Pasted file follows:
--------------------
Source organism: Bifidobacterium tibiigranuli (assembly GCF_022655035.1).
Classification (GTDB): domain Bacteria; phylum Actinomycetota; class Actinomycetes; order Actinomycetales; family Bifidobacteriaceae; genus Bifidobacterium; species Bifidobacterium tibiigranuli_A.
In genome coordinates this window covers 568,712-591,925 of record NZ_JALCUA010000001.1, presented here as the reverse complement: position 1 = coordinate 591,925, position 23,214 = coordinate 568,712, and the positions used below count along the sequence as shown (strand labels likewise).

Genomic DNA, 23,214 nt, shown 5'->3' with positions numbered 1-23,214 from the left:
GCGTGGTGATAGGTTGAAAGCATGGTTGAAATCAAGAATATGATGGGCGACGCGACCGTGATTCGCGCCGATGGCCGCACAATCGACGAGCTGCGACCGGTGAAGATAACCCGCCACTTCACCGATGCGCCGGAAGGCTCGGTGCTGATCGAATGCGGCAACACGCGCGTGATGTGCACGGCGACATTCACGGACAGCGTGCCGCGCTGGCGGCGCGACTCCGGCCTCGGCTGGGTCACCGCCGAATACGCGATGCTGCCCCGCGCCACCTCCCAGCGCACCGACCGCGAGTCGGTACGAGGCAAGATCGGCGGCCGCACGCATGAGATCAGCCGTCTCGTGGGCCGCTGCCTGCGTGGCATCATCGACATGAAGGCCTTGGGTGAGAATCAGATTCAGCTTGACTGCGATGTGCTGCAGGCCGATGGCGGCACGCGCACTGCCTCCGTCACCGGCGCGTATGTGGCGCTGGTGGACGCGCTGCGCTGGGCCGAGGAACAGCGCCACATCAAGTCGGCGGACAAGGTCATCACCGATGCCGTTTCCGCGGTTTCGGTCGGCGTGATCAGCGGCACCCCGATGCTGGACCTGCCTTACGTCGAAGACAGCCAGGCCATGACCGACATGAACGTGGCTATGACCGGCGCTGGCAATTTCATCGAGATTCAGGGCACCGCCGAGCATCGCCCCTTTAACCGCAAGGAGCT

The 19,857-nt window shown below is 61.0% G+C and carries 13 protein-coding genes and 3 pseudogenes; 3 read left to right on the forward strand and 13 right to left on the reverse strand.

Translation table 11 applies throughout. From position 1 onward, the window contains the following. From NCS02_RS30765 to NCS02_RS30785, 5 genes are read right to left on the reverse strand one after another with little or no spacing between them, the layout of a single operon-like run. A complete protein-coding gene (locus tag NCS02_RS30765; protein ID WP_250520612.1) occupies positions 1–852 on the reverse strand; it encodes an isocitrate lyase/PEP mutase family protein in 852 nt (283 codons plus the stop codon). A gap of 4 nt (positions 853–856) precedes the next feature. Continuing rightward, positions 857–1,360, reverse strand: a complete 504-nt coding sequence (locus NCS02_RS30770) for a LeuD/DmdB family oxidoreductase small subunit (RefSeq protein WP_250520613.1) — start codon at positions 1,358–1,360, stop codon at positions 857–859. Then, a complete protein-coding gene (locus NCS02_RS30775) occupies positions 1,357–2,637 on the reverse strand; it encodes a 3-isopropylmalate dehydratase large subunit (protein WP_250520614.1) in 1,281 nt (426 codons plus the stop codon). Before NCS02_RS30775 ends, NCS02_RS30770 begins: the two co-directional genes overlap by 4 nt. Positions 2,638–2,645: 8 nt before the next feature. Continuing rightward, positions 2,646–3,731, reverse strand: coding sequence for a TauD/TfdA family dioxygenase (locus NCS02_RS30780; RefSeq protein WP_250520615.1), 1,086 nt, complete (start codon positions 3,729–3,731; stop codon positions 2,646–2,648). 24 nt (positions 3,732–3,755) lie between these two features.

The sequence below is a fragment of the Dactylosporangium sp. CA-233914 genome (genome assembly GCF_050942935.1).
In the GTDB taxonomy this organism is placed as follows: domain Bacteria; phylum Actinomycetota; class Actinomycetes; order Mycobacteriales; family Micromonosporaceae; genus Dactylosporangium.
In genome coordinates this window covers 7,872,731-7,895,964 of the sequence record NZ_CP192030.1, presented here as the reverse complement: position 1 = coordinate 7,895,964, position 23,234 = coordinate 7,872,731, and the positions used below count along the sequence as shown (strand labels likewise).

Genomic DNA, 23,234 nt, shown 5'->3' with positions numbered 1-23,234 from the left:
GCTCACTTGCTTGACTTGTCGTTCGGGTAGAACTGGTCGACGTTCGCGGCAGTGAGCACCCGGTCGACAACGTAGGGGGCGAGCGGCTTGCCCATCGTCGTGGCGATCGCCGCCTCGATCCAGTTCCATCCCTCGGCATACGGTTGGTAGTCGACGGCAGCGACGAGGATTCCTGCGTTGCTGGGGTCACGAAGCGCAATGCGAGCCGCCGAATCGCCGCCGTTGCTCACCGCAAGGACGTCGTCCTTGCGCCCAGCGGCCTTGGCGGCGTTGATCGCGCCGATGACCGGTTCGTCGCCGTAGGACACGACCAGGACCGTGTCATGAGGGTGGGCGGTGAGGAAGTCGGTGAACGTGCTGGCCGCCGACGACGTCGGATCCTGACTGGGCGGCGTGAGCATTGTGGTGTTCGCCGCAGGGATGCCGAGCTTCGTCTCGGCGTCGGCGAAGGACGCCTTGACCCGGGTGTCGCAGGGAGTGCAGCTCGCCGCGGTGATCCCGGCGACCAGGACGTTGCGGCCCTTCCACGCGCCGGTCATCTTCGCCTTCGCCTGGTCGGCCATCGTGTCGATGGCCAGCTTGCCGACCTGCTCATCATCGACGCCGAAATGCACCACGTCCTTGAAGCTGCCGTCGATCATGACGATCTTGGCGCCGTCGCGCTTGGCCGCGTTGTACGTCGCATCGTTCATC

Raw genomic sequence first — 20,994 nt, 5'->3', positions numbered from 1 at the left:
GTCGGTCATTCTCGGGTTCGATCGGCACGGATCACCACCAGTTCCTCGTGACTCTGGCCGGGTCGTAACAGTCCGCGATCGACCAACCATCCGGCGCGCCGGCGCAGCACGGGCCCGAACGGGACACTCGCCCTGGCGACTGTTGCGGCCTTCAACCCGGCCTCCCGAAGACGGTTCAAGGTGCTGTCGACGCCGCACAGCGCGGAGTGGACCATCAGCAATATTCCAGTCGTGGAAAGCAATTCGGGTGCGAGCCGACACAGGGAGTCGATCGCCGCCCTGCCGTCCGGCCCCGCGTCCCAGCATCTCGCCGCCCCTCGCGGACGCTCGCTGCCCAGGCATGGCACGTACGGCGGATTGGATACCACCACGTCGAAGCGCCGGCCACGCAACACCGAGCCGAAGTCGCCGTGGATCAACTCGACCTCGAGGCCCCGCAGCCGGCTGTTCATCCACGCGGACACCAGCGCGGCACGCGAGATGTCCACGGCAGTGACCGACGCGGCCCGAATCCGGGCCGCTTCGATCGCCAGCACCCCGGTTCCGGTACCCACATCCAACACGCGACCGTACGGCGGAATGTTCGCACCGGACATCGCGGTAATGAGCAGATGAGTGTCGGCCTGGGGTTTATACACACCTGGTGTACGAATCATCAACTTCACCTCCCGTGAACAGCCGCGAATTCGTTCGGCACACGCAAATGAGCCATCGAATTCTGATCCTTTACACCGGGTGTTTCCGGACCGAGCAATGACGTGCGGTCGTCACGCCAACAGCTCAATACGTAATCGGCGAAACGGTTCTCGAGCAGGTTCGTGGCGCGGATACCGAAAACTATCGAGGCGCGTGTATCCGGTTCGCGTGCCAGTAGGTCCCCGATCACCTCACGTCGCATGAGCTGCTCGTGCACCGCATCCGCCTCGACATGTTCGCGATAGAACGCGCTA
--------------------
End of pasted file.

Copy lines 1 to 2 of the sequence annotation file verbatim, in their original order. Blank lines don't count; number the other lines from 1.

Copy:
Source organism: Bifidobacterium tibiigranuli (assembly GCF_022655035.1).
Classification (GTDB): domain Bacteria; phylum Actinomycetota; class Actinomycetes; order Actinomycetales; family Bifidobacteriaceae; genus Bifidobacterium; species Bifidobacterium tibiigranuli_A.